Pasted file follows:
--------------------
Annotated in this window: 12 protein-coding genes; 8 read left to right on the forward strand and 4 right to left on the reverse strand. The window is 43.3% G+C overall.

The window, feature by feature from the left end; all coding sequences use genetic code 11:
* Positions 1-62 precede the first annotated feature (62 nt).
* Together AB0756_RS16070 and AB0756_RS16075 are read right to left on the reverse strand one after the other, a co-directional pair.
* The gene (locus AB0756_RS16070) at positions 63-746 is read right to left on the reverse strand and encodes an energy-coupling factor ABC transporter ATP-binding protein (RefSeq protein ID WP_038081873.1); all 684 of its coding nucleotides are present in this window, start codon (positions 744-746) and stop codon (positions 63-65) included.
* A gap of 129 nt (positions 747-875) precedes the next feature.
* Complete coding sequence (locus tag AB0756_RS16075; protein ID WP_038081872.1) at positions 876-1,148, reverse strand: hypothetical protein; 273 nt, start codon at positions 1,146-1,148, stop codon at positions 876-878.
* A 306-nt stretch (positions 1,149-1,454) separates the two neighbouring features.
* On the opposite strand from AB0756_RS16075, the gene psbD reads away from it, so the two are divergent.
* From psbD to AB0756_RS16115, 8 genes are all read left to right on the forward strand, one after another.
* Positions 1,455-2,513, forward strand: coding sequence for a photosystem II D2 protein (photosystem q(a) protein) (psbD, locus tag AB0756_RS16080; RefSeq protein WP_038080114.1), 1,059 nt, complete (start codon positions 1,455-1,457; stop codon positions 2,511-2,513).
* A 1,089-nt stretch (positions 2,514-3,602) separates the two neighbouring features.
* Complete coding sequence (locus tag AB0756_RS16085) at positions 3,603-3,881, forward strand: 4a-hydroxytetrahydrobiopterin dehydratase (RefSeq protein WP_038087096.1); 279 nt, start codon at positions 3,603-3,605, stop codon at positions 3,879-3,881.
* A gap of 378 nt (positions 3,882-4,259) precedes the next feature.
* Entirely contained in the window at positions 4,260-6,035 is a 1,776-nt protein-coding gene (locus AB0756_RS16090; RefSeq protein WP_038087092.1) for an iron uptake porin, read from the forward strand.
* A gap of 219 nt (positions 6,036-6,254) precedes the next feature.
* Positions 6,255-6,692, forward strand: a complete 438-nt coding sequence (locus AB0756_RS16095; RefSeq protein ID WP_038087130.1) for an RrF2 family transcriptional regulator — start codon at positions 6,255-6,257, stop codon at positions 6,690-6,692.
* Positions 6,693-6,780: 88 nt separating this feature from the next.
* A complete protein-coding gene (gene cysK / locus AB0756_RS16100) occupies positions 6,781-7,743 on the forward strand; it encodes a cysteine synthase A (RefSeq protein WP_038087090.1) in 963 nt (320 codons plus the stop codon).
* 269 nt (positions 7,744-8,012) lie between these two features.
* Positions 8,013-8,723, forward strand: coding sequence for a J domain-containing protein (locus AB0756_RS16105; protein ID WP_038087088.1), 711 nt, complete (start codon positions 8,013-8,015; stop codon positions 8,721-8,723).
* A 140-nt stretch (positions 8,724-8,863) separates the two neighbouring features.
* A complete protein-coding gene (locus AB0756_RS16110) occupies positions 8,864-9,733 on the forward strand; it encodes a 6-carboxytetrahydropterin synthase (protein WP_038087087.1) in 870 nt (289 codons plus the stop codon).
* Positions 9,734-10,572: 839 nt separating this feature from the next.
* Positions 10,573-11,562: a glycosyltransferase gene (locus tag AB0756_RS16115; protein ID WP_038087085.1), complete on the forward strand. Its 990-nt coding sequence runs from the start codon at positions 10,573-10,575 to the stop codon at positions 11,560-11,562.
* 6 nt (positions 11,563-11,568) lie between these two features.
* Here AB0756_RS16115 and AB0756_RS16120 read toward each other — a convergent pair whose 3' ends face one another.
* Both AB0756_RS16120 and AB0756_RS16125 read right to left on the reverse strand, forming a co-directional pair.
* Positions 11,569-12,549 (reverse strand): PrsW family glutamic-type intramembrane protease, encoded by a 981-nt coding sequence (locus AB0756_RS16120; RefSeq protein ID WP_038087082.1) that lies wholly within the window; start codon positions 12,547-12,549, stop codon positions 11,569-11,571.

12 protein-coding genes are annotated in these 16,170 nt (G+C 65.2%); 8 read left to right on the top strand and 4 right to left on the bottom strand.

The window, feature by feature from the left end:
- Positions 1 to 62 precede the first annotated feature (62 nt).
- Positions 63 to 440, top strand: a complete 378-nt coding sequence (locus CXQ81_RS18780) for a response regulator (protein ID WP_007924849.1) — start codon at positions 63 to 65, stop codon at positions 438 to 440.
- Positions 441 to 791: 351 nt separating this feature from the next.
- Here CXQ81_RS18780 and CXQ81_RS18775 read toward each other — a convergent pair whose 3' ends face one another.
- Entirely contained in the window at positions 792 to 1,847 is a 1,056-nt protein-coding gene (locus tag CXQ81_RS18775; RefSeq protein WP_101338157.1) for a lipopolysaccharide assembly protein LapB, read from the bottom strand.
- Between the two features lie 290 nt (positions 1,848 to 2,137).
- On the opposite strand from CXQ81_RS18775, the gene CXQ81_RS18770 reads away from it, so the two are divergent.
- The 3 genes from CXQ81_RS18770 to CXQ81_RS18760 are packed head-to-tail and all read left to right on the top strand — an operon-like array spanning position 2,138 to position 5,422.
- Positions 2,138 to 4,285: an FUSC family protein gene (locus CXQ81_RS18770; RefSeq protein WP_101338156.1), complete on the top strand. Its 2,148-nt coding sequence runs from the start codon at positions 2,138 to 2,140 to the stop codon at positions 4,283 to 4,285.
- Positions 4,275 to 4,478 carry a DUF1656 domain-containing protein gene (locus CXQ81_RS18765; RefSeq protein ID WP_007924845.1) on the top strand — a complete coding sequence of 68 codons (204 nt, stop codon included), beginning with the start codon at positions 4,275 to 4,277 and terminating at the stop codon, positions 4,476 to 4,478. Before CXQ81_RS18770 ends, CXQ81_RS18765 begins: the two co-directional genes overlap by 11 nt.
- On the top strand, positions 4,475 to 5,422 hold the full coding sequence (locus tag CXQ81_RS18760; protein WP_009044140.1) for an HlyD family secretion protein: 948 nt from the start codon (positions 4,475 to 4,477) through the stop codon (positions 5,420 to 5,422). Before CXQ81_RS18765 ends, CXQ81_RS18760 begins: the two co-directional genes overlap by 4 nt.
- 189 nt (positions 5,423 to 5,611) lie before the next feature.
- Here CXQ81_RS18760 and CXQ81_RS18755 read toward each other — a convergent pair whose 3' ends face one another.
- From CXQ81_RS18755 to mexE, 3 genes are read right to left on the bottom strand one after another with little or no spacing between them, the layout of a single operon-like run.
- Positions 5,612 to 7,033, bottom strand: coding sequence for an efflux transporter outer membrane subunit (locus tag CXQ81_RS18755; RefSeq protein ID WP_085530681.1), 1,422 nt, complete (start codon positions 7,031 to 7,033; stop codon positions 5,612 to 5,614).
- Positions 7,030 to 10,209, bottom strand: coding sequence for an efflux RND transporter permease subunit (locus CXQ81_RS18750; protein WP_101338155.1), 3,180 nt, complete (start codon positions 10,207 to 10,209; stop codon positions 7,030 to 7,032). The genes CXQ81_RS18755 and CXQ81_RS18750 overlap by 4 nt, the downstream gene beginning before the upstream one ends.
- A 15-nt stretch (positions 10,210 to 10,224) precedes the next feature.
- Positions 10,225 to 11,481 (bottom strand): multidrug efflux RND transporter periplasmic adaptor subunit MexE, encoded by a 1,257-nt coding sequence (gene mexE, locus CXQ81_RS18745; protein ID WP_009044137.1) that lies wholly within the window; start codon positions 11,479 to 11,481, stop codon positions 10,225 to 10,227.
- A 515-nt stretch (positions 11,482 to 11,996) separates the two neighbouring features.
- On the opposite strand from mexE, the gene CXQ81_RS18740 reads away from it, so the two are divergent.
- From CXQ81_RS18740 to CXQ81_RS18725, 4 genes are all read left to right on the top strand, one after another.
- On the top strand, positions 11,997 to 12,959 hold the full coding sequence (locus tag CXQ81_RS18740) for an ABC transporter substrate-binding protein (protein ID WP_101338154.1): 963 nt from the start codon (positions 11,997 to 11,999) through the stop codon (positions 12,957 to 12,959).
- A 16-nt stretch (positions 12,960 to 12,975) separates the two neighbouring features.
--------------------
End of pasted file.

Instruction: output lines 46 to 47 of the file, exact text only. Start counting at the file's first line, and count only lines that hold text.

- Positions 5,612 to 7,033, bottom strand: coding sequence for an efflux transporter outer membrane subunit (locus tag CXQ81_RS18755; RefSeq protein ID WP_085530681.1), 1,422 nt, complete (start codon positions 7,031 to 7,033; stop codon positions 5,612 to 5,614).
- Positions 7,030 to 10,209, bottom strand: coding sequence for an efflux RND transporter permease subunit (locus CXQ81_RS18750; protein WP_101338155.1), 3,180 nt, complete (start codon positions 10,207 to 10,209; stop codon positions 7,030 to 7,032). The genes CXQ81_RS18755 and CXQ81_RS18750 overlap by 4 nt, the downstream gene beginning before the upstream one ends.